Lockport Union-Sun & Journal — Although the history of the Lockport-based Merritt Plywood Company is long and often serpentine, the origins of the firm date back to 1851. It was at that time that a man named T. R. Bailey began manufacturing a special kind of wood turning lathe in his workshop on Elm Street.
Nearly 20 years later, in 1870, Isaac E. Merritt, who ran a grocery store, received a threshing machine as payment for a debt. Merritt decided to go into the agricultural implement business with his father-in-law, Thompson Mann. They purchased a building at 58-60 Market St. which had previously housed Field Force Pumps. Ten years later, T. R. Bailey leased space from Merritt at his Market Street building. When Bailey’s Company went bankrupt the following year, Merritt took over the business and formed the “I.E. Merritt Machinery Company.”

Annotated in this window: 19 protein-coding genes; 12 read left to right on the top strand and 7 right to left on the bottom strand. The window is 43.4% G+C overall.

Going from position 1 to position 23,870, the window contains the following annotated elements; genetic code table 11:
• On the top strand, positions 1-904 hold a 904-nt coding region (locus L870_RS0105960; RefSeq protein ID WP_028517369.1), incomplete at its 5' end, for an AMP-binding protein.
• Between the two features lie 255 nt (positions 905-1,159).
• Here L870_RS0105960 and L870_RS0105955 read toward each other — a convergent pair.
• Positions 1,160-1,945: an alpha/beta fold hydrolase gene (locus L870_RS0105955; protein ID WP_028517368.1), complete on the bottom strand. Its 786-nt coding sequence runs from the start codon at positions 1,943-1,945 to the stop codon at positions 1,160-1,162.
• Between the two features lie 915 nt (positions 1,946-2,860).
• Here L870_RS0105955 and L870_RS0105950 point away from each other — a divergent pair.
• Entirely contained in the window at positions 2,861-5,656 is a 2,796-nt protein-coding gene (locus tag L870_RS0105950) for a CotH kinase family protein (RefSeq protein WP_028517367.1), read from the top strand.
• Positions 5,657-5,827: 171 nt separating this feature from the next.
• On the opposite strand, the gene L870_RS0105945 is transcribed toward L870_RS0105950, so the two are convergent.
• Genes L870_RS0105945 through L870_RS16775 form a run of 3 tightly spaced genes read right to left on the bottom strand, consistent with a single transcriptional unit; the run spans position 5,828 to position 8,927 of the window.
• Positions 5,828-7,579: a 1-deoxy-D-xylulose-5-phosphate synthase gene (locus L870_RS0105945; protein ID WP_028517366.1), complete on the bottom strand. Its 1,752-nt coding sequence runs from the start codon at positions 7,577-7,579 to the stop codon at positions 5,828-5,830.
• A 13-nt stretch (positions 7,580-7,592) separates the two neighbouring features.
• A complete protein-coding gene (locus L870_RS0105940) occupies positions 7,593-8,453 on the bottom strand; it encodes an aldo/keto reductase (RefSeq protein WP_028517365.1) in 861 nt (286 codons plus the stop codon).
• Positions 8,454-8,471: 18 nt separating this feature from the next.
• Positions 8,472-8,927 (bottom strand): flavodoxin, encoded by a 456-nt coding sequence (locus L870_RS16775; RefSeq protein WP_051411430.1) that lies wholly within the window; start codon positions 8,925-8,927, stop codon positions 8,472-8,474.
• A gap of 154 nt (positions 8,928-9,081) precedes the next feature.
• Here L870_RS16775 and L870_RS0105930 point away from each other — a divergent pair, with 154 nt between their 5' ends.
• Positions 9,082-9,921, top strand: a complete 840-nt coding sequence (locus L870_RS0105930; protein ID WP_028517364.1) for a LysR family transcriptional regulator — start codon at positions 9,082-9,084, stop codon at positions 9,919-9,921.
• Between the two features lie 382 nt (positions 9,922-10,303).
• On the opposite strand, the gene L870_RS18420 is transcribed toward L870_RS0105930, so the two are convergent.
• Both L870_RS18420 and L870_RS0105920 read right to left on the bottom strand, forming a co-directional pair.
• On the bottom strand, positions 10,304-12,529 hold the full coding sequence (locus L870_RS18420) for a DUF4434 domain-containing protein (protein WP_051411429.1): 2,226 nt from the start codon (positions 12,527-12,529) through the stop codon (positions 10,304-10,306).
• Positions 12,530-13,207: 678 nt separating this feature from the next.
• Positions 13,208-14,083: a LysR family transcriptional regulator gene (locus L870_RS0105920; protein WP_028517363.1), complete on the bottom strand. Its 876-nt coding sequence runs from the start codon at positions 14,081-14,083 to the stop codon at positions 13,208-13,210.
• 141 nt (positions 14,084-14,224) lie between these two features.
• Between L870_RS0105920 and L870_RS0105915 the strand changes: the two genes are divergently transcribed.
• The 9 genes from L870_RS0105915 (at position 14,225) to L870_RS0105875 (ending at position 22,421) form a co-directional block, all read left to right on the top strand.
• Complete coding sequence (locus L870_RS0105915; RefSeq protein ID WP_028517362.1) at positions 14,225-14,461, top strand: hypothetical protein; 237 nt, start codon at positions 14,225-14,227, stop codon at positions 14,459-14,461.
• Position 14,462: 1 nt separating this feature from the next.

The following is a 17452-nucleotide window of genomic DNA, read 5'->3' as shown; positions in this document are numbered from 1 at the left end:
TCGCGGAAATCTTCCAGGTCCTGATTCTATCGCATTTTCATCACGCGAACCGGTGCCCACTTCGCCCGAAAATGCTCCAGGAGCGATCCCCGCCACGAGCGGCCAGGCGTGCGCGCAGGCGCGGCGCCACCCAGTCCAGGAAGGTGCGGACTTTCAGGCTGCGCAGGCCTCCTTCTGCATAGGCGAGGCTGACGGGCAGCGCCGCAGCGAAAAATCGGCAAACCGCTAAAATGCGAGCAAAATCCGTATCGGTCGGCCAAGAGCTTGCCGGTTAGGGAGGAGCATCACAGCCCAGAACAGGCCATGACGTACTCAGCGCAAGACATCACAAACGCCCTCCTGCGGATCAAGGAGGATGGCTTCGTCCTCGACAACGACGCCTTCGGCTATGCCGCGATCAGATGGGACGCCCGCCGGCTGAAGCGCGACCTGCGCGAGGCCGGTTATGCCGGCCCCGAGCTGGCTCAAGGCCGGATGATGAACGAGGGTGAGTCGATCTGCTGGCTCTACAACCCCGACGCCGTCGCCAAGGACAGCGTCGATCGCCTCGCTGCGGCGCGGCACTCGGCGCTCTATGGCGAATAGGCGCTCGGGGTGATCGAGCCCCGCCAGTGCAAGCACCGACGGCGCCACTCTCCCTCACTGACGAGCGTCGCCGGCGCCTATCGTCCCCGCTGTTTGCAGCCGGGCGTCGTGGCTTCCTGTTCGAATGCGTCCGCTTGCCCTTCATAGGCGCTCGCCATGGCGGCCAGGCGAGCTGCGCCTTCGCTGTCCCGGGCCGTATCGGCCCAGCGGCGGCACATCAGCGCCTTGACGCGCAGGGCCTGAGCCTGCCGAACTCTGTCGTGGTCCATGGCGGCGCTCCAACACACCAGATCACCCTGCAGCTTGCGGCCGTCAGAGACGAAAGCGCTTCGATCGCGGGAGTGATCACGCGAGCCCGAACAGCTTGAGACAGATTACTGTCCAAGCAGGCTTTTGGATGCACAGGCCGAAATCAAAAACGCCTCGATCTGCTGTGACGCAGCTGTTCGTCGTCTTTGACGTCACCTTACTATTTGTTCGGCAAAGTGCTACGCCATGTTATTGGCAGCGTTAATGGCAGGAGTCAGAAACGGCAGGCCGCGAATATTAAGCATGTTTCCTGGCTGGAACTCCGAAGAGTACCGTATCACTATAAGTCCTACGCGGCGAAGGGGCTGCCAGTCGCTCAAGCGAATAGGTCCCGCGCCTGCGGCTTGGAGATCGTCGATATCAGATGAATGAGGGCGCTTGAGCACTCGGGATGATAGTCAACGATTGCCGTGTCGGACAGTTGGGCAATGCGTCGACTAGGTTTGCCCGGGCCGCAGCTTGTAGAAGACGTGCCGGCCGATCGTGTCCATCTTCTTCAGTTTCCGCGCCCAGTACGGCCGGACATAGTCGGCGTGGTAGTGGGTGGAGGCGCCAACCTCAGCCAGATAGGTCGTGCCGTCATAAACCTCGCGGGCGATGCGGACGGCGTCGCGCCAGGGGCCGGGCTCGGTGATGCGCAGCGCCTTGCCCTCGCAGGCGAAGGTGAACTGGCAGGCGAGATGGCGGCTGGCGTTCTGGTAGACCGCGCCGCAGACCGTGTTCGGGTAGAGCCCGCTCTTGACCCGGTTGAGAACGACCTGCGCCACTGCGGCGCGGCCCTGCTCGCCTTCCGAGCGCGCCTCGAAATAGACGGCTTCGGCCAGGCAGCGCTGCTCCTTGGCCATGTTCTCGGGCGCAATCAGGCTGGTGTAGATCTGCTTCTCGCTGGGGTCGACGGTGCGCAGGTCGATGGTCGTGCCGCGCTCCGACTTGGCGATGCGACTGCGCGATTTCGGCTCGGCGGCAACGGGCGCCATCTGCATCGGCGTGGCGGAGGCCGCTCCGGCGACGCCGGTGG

The firm specialized in manufacturing woodworking and veneer machinery. Twelve years later, the Market Street location was destroyed by fire. Isaac Merritt decided it was time to retire and turned the business over to his sons, Louis and Herbert, who rebuilt the facility on Market Street. By this time, Louis had married Anna Hayward, a school teacher and librarian for whom Anna Merritt School was later named.
In 1901, the company left its longtime location on Market Street and moved to Michigan Street at South Niagara Street, former home of the Lockport Glass Company. This move allowed the business to grow and expand, and by 1910 Merritt had established a world-wide as well as a domestic market for its machinery.
In 1920, Louis Merritt stepped down as president in favor of his son, Ericsson. The company now included not only the manufacture of machinery but also research and development of new products and services. During World War II, Merritt became a subsidiary of Monsanto Chemical Co. of St. Louis, Mo., and became known as the Merritt-Monsanto Corporation.